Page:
Several years ago, I began a life journey. I was searching for something but I didn't know what it was. My kids were older, and there need for me changed. I was left with an emptiness I needed to fill. So a new life journey began. Along the way I began to share what I found helpful for me. 

I have discovered so much about myself. I am more confident and self assured. I have re-discovered passions I had long ago, that I hadn't realized were my passions.  

After awhile that just wasn't enough. I actually enjoy de-cluttering my life with challenges like Project 100 or simplifying your life. It gives me more time to enjoy the things I love.  

It really gets you thinking about what you need and don't need to be happy. I have begun to embrace life by living with less things, and simplifying my life in general. It's an ongoing process for me. 

One example is Christmas time. Every year I would decorate seven Christmas trees in our house. Most of them only sat about four feet tall. It was a very time consuming task. One that I used to enjoy, and would love the outcome. Now it is just another chore as my goals in life have changed. 

Last year I didn't put up as many trees. This year I will simplify even more. It is hard to give up the tradition, but when the tradition isn't fun why continue it.  

Many things in our lives are just clutter. They get in the way of experiences. So my goal is to get rid of my stuff that isn't necessary. Life should not be about accumulating things. Life should be about accumulating memories and experiences. 

A fellow Jeep Girl inspired me as she too was de-cluttering her life beginning her version of Project 100. As I started my research on the Project, I found several folks are also challenging themselves each person with there own set of rules.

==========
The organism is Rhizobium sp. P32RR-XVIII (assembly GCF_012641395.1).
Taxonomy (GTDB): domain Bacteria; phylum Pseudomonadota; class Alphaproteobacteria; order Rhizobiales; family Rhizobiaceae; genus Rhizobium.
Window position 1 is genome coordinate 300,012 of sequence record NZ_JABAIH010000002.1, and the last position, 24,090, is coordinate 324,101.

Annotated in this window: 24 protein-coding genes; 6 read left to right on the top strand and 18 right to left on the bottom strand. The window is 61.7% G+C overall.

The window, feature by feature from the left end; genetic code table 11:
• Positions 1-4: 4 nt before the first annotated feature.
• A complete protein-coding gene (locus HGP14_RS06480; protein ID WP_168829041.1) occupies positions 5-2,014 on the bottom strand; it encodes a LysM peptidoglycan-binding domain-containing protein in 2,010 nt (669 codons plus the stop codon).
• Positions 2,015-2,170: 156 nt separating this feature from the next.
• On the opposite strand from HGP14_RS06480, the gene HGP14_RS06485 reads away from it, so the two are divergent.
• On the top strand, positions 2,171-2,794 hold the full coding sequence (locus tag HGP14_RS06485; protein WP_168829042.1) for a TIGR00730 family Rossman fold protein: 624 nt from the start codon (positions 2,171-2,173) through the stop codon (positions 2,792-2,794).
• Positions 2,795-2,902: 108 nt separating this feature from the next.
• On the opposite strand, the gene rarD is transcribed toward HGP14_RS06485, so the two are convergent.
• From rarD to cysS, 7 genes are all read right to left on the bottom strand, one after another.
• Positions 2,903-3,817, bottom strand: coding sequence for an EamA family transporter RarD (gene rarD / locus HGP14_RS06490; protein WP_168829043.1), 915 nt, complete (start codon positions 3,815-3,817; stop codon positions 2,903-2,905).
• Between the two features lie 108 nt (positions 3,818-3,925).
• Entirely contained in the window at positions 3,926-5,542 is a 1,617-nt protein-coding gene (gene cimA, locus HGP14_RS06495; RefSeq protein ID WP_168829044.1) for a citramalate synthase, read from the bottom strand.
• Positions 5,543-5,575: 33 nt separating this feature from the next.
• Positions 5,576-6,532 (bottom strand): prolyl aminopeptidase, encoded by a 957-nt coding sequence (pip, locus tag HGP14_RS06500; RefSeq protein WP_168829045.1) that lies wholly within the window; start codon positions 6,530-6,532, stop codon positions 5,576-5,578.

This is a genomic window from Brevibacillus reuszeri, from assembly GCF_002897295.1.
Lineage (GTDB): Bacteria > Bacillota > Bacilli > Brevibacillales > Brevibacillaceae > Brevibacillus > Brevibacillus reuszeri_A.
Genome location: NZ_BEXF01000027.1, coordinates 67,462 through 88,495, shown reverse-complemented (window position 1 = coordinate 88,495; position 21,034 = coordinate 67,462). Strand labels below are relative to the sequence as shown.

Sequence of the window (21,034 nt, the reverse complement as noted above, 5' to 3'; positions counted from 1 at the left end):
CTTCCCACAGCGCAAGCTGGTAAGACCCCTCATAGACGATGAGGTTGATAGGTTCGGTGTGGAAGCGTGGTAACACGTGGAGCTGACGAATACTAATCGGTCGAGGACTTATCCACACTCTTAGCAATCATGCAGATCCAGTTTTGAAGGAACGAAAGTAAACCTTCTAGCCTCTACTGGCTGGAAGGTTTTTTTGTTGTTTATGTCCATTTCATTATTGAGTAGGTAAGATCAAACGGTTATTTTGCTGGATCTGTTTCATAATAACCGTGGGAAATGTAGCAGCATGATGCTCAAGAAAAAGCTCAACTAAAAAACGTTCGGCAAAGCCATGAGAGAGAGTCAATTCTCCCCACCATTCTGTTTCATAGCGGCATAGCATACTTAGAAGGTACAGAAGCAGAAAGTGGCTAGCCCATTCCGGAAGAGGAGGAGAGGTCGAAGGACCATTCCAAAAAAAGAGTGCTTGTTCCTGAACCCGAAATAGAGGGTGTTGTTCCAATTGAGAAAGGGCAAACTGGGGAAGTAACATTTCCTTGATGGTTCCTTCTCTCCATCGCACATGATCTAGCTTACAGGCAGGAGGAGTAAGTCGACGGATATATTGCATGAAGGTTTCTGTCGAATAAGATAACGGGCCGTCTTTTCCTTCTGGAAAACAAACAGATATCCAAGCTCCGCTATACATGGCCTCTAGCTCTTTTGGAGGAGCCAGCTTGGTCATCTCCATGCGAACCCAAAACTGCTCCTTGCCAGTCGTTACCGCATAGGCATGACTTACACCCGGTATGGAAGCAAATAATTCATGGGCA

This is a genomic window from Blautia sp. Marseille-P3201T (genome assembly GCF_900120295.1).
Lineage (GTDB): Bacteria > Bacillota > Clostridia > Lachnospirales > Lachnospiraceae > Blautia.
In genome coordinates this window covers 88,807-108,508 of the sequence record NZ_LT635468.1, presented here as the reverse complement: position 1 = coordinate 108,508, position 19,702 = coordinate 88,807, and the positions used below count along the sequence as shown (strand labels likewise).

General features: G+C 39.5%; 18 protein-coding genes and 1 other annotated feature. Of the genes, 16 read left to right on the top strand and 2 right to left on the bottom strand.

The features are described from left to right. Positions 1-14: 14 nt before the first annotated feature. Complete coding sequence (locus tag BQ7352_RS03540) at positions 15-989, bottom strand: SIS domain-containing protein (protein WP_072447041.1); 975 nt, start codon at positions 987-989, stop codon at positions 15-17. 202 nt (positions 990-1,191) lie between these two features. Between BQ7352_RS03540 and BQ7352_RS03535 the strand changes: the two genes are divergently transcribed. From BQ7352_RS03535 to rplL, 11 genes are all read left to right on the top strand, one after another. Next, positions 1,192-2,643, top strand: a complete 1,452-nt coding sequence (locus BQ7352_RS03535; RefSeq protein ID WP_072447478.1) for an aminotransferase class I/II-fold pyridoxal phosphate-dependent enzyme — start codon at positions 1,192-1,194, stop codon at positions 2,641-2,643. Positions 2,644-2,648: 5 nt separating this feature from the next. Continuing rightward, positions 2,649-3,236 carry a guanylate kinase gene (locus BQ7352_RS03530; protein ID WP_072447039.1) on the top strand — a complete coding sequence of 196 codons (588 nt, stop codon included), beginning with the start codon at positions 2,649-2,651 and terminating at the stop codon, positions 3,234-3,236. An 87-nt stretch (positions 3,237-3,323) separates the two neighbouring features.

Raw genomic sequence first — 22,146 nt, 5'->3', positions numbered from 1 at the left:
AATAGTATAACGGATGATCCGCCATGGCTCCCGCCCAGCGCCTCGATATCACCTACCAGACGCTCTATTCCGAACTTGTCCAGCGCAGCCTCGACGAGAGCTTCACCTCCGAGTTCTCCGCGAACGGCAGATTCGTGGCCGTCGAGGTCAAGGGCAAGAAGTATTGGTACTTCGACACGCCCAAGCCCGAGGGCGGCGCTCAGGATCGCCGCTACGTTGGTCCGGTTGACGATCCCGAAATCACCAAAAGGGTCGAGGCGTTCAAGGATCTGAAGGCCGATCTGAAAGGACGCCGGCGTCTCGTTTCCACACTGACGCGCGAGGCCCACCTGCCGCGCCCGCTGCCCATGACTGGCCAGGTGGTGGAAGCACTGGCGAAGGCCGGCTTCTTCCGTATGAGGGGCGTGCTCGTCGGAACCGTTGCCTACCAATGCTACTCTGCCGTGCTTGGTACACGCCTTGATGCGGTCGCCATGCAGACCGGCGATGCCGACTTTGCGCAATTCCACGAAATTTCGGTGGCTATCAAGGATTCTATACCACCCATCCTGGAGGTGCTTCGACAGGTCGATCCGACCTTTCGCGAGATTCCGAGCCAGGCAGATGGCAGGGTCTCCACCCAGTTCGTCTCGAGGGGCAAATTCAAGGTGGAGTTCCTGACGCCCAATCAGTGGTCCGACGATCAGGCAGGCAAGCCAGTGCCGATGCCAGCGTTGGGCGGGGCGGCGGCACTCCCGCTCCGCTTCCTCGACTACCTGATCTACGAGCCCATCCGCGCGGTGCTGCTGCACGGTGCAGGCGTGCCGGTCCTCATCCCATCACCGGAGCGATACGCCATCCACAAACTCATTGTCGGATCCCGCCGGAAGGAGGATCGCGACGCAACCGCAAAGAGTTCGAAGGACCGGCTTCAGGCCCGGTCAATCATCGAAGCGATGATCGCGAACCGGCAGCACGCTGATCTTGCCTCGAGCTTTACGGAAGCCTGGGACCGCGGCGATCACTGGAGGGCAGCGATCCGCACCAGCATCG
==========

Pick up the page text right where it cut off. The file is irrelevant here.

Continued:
Project 100 is trying to live your life with just 100 items. Each person making their own rules. Some are dwindling all there items to just 100. Some are just paring down just their personal items to 100. 

As I began my own Project 100 this summer I started with my personal items. It is a continual work in progress. My personal items are down to 60. 

However, I am counting my yoga mat, foam roller and stretch bands as one for example. Or my Computer and desk as one. My shoes and coats are counted in this number of 60, but as individual numbers.  

I have not included my clothes in this 100, but have reduced my clothes to under 100.  Nor have I included our household items that are shared by everyone in the family. Those household items are on their own list as I try to figure out how to minimize the stuff we have in our house, and continue to bring into our house. 

My Project 100 continues to evolve. It has started with a de-clutter that actually earned me about $400 as I sold my items at a yard sale and online.

Removing items from your life can lift a load off your shoulders and actually reduce unnecessary stress. For me it's cathartic.   

How to get started:

Start simple with a drawer or a cupboard. Then move to a closet or room.

If trying to live with only 100 things is too hard, try the Reverse Project 100. It challenges you to dump 100 things before the end of the year. If you believe living with only 100 things is extreme giving away (selling) 100 things should be a breeze. 

[Jeep Tips] Updated - Top 5 Recovery Gear

Five years ago I share my Top 5 Must Have in your Recovery Kit.  Top 5 Must Have Items in Your Recovery Kit Blog Post   Since then I have wh...